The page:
These are observations and thoughts from two weekday mornings this week at a chain coffee shop.
It gets busier the longer that I’m here. Today, I got here at around 7:30 and it is almost 9:30. I will leave soon. I’m getting tired of sitting, of thinking, of being around people. The smell of bacon is also becoming overwhelming.
The other day an older couple sat by the window. His back was to me, but I watched her carefully spread jam on her bagel while she talked to an employee. I missed the question, but it must have been something like, “How are you today?” since I heard her respond, “The same as always, here for breakfast.” Then the staff member continued talking and the woman continued jam spreading, barely nodding in response. Maybe she’s tired of this daily conversation. But isn’t the point of coming here to have a conversation with someone other than her husband—or to have a conversation, since I haven’t seen her and her husband interact. Or maybe it’s the employee’s chance to have a conversation beyond order-taking.
Unsurprisingly, the couple is back today. They are sitting in a booth that is too far from me to observe them. He is wearing an orange shirt and shorts. I am pleased with his fashion choice; perhaps he is not as lost as he seemed the other day.
Last week my mother and I had lunch two days in a row in a restaurant in this same shopping center. On our second day, we saw a few people who had been there the previous day. One pair, an elderly woman, still dyeing her hair red, and her caregiver, sat opposite me, so I could see how bored they both seemed. They were there to get out, for a break in the monotony of the days. It was part of their routine. I wonder what boredom and routine do to a person.
One of the women in our group the second day we ate there said that she had also been there the previous day, and that she goes there frequently and has for a long time. She didn’t sound bored with being there so much, even though she said that she only switches between two different orders each time she eats there. She was enthusiastic when she greeted our waitress, joking about seeing her so soon. I guess boredom is the problem, not routine.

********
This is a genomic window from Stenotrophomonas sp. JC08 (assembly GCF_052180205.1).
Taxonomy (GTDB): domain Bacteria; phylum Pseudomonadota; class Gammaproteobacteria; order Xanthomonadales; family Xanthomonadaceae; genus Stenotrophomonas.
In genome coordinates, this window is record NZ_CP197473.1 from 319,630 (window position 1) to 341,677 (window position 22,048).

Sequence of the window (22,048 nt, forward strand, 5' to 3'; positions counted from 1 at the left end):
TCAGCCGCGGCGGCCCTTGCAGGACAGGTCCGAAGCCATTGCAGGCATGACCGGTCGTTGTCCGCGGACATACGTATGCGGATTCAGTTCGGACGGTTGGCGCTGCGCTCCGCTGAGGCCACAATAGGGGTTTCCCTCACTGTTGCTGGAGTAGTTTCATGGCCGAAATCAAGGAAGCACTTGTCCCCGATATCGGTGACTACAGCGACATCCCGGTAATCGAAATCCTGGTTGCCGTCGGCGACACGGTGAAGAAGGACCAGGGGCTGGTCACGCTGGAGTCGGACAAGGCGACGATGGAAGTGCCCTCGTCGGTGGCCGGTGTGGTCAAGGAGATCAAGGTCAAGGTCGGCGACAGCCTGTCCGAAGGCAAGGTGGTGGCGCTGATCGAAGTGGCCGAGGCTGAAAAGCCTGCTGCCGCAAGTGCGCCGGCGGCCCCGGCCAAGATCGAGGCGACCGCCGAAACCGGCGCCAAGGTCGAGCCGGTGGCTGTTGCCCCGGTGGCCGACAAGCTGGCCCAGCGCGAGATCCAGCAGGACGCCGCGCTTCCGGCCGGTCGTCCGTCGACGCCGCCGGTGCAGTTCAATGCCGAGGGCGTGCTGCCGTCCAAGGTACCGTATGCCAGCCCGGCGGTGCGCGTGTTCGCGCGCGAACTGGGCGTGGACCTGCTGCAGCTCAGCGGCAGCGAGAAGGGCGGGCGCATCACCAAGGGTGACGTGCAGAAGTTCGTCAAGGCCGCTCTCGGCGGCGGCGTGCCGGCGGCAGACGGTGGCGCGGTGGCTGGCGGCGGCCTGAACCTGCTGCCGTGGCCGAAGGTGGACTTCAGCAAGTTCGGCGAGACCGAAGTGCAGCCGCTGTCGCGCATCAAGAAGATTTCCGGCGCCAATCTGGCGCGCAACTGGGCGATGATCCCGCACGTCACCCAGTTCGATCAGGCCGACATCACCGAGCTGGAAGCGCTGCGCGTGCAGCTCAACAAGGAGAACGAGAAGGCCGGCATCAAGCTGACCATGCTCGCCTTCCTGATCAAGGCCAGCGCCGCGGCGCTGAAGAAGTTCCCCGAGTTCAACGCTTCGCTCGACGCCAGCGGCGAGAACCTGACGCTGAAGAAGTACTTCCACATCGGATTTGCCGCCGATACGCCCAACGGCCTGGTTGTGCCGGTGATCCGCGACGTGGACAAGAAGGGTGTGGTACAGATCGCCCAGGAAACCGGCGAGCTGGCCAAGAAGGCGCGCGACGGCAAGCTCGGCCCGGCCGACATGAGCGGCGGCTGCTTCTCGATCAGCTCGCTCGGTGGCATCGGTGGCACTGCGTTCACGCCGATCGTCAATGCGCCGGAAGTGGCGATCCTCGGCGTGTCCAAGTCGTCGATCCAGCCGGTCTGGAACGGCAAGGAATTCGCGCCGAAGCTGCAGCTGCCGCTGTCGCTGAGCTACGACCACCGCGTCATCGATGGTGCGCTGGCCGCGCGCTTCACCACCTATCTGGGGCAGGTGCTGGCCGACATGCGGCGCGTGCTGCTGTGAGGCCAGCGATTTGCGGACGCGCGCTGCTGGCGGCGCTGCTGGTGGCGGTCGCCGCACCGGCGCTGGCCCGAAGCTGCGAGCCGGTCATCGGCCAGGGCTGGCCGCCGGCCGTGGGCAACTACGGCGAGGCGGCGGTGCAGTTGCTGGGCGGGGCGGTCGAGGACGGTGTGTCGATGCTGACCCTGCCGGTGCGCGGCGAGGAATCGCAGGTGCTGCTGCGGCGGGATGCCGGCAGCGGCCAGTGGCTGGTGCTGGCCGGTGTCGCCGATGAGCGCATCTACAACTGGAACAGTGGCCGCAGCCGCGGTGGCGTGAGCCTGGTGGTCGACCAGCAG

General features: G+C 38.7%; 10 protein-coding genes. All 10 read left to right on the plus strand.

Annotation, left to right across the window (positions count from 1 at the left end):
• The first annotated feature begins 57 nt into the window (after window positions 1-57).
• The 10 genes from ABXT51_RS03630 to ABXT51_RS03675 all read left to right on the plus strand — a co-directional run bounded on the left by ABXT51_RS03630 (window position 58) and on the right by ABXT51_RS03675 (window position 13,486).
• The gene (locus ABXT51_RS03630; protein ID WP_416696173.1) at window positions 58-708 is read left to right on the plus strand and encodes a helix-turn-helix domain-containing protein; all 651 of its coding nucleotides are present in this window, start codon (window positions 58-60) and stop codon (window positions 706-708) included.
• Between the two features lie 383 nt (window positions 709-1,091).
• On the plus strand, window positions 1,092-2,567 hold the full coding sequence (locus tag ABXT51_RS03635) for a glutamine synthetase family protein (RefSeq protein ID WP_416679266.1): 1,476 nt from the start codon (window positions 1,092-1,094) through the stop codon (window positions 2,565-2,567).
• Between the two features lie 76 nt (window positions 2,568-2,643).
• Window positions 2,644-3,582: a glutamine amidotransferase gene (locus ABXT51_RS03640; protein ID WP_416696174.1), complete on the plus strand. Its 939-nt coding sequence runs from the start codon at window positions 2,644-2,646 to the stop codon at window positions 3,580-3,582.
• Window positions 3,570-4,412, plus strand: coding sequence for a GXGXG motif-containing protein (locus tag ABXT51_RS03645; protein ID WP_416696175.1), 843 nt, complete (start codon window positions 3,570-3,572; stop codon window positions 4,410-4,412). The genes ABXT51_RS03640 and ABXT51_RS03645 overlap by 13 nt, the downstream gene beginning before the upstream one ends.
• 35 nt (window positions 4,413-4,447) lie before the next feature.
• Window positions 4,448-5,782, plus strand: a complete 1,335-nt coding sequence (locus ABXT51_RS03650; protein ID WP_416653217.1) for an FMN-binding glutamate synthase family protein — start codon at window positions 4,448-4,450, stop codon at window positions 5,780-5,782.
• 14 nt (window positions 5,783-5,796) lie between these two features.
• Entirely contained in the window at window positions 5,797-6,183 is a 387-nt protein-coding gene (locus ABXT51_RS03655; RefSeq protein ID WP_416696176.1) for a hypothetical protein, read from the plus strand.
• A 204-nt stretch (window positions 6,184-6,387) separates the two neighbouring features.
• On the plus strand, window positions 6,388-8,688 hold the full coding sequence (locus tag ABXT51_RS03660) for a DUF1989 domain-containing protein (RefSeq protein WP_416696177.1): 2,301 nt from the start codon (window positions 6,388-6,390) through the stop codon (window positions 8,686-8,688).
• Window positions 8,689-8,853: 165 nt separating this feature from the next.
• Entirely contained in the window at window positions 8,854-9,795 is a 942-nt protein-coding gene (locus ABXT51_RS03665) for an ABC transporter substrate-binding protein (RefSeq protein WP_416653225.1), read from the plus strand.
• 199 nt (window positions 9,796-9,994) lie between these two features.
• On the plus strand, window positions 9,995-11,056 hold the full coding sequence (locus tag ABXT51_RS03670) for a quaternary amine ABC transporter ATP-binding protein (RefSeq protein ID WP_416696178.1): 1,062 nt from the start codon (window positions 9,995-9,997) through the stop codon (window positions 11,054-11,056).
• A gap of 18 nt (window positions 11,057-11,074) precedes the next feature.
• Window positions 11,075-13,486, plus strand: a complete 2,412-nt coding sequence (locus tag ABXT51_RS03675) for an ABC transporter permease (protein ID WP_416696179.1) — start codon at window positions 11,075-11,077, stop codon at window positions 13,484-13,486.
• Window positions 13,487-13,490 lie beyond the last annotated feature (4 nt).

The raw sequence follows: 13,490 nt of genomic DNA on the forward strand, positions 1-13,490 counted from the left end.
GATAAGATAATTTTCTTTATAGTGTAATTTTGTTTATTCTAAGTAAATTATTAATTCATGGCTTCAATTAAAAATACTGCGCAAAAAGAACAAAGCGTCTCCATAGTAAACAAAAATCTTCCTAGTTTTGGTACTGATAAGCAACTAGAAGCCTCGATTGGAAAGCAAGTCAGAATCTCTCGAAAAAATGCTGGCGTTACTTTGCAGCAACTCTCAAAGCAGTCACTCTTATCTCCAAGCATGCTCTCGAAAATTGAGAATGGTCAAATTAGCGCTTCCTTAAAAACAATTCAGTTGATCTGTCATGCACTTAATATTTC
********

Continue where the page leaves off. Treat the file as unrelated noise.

In South Florida, there are a lot of retirees, but there are also lots of people living their lives, at all stages. Earlier this morning there were five middle-aged men having some kind of gathering. They ending their conversation with bowed heads, so maybe it was a weekly or daily prayer or bible group. Over the years in coffee shops, I have noted morning prayer groups, always men, never women. I could go into a discussion about women needing to do things at home, but I’m just going to acknowledge their gathering, thinking that their time together helps them and their relationships back at home.
There is a group of four women and a toddler sitting around the big table in the middle of the space. Their attention goes from the child back to their conversation. A white-haired woman sitting nearby with her husband waves to the child and plays peekaboo with him as the women talk. After a little while, she gets up and speaks to someone in a booth. Perhaps they are also regulars, people connecting for a moment. If I keep coming here (and the other coffee shop), I can be a regular, knowingly nodding to others, being a part of a community. Such a thin bond, but maybe it will lead to conversations. I haven’t made any friends down here, yet.